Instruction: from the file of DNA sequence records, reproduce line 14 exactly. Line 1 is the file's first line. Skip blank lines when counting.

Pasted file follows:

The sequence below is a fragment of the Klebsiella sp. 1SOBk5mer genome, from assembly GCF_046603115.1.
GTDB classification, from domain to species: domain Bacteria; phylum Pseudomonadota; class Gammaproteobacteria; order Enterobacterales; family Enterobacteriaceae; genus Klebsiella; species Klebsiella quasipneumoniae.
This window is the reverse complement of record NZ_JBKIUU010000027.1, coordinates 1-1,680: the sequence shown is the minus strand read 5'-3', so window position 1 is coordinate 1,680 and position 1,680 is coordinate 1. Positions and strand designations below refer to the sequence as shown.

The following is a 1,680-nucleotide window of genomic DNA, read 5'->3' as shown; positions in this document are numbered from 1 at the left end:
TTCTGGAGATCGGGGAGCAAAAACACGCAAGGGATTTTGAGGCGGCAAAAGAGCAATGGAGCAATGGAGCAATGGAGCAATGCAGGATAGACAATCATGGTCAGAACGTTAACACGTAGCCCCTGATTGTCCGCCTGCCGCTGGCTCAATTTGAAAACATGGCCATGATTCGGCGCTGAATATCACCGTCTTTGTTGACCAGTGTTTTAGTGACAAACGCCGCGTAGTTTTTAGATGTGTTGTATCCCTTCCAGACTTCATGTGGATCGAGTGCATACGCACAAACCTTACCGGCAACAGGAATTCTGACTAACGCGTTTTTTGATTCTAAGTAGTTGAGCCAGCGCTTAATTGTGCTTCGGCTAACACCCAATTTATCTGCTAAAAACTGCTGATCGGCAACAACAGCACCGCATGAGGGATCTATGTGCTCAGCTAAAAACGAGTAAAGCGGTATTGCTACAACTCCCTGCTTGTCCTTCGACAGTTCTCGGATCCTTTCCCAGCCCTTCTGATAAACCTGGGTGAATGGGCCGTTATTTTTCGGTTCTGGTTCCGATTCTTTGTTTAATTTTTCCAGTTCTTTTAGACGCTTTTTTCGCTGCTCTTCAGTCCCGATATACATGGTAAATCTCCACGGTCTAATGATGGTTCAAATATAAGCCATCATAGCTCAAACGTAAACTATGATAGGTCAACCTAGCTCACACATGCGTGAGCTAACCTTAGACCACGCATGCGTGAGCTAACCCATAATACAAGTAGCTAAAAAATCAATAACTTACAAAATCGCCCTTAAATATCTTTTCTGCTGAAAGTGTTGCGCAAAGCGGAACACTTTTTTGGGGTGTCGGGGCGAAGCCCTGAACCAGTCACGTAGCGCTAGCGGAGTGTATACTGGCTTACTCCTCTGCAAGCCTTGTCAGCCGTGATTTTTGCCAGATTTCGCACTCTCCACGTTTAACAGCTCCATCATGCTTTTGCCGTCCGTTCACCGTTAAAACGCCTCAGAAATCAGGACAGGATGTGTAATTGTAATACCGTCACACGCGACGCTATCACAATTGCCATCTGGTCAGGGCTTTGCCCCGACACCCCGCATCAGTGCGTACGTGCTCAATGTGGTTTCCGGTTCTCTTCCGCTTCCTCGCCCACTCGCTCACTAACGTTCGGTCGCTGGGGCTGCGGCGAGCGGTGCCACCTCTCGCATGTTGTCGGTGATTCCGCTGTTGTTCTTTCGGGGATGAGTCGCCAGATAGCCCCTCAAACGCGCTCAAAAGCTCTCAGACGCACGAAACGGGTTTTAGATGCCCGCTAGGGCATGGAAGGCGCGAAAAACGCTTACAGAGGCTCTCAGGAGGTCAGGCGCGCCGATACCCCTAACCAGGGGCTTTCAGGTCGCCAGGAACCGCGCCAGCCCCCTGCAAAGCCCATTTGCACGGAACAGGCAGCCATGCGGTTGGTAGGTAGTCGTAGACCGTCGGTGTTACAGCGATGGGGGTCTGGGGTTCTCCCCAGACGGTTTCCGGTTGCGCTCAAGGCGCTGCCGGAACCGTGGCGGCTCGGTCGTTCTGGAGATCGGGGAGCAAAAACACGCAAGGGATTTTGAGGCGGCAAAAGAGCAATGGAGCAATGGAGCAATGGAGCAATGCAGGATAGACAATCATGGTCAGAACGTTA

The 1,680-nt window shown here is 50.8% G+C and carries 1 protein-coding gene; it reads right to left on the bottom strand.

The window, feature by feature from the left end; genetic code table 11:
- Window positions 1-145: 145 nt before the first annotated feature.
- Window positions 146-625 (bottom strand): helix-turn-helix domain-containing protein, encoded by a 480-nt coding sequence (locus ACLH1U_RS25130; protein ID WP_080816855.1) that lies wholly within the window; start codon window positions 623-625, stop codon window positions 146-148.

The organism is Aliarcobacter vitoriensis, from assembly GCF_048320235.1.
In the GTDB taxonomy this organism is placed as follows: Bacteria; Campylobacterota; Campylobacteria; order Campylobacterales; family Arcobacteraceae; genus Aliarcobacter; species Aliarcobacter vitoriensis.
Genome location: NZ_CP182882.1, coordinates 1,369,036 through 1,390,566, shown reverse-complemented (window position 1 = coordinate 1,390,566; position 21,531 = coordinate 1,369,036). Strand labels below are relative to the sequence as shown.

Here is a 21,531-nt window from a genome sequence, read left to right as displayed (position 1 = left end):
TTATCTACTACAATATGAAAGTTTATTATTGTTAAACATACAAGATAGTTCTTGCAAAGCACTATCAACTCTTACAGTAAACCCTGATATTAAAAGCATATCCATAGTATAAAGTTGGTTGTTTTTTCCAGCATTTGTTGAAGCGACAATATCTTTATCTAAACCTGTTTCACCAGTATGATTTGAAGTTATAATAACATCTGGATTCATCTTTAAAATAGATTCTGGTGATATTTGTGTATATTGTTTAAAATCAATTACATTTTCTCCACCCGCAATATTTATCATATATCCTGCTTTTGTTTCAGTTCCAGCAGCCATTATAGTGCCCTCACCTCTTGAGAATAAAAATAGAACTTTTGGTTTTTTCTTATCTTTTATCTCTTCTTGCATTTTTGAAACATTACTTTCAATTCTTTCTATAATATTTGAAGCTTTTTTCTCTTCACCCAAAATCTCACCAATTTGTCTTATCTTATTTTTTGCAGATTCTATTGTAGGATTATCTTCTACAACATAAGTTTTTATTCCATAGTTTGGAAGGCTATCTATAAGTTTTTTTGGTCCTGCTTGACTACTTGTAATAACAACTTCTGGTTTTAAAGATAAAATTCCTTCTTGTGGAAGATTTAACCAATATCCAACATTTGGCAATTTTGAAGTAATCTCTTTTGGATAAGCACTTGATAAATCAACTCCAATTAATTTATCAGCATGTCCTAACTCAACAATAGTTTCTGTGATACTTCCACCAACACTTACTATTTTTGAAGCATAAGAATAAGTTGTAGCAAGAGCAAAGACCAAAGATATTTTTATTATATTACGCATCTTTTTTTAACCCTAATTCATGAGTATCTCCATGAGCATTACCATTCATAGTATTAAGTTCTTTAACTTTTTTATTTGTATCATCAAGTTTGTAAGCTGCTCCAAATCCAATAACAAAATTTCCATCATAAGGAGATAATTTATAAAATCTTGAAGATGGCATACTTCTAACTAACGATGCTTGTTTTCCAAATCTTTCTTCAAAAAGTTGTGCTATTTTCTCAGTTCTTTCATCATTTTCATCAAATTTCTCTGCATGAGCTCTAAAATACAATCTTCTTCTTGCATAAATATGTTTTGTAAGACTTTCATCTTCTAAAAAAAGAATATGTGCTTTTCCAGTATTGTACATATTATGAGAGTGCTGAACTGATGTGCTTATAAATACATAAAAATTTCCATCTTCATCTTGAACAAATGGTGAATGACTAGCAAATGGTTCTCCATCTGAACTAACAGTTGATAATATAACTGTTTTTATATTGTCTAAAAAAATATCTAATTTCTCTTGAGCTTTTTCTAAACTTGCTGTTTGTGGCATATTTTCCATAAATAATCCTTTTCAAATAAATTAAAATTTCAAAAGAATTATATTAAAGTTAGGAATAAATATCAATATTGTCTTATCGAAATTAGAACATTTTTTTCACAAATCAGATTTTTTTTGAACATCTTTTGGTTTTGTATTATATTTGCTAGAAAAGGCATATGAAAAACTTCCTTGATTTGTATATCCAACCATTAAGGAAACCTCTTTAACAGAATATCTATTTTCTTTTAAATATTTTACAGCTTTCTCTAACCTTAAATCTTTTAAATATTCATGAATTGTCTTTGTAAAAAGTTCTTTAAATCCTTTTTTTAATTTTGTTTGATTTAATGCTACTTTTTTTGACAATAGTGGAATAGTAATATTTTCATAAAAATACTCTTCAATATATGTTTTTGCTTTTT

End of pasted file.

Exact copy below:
TTATCTACTACAATATGAAAGTTTATTATTGTTAAACATACAAGATAGTTCTTGCAAAGCACTATCAACTCTTACAGTAAACCCTGATATTAAAAGCATATCCATAGTATAAAGTTGGTTGTTTTTTCCAGCATTTGTTGAAGCGACAATATCTTTATCTAAACCTGTTTCACCAGTATGATTTGAAGTTATAATAACATCTGGATTCATCTTTAAAATAGATTCTGGTGATATTTGTGTATATTGTTTAAAATCAATTACATTTTCTCCACCCGCAATATTTATCATATATCCTGCTTTTGTTTCAGTTCCAGCAGCCATTATAGTGCCCTCACCTCTTGAGAATAAAAATAGAACTTTTGGTTTTTTCTTATCTTTTATCTCTTCTTGCATTTTTGAAACATTACTTTCAATTCTTTCTATAATATTTGAAGCTTTTTTCTCTTCACCCAAAATCTCACCAATTTGTCTTATCTTATTTTTTGCAGATTCTATTGTAGGATTATCTTCTACAACATAAGTTTTTATTCCATAGTTTGGAAGGCTATCTATAAGTTTTTTTGGTCCTGCTTGACTACTTGTAATAACAACTTCTGGTTTTAAAGATAAAATTCCTTCTTGTGGAAGATTTAACCAATATCCAACATTTGGCAATTTTGAAGTAATCTCTTTTGGATAAGCACTTGATAAATCAACTCCAATTAATTTATCAGCATGTCCTAACTCAACAATAGTTTCTGTGATACTTCCACCAACACTTACTATTTTTGAAGCATAAGAATAAGTTGTAGCAAGAGCAAAGACCAAAGATATTTTTATTATATTACGCATCTTTTTTTAACCCTAATTCATGAGTATCTCCATGAGCATTACCATTCATAGTATTAAGTTCTTTAACTTTTTTATTTGTATCATCAAGTTTGTAAGCTGCTCCAAATCCAATAACAAAATTTCCATCATAAGGAGATAATTTATAAAATCTTGAAGATGGCATACTTCTAACTAACGATGCTTGTTTTCCAAATCTTTCTTCAAAAAGTTGTGCTATTTTCTCAGTTCTTTCATCATTTTCATCAAATTTCTCTGCATGAGCTCTAAAATACAATCTTCTTCTTGCATAAATATGTTTTGTAAGACTTTCATCTTCTAAAAAAAGAATATGTGCTTTTCCAGTATTGTACATATTATGAGAGTGCTGAACTGATGTGCTTATAAATACATAAAAATTTCCATCTTCATCTTGAACAAATGGTGAATGACTAGCAAATGGTTCTCCATCTGAACTAACAGTTGATAATATAACTGTTTTTATATTGTCTAAAAAAATATCTAATTTCTCTTGAGCTTTTTCTAAACTTGCTGTTTGTGGCATATTTTCCATAAATAATCCTTTTCAAATAAATTAAAATTTCAAAAGAATTATATTAAAGTTAGGAATAAATATCAATATTGTCTTATCGAAATTAGAACATTTTTTTCACAAATCAGATTTTTTTTGAACATCTTTTGGTTTTGTATTATATTTGCTAGAAAAGGCATATGAAAAACTTCCTTGATTTGTATATCCAACCATTAAGGAAACCTCTTTAACAGAATATCTATTTTCTTTTAAATATTTTACAGCTTTCTCTAACCTTAAATCTTTTAAATATTCATGAATTGTCTTTGTAAAAAGTTCTTTAAATCCTTTTTTTAATTTTGTTTGATTTAATGCTACTTTTTTTGACAATAGTGGAATAGTAATATTTTCATAAAAATACTCTTCAATATATGTTTTTGCTTTTT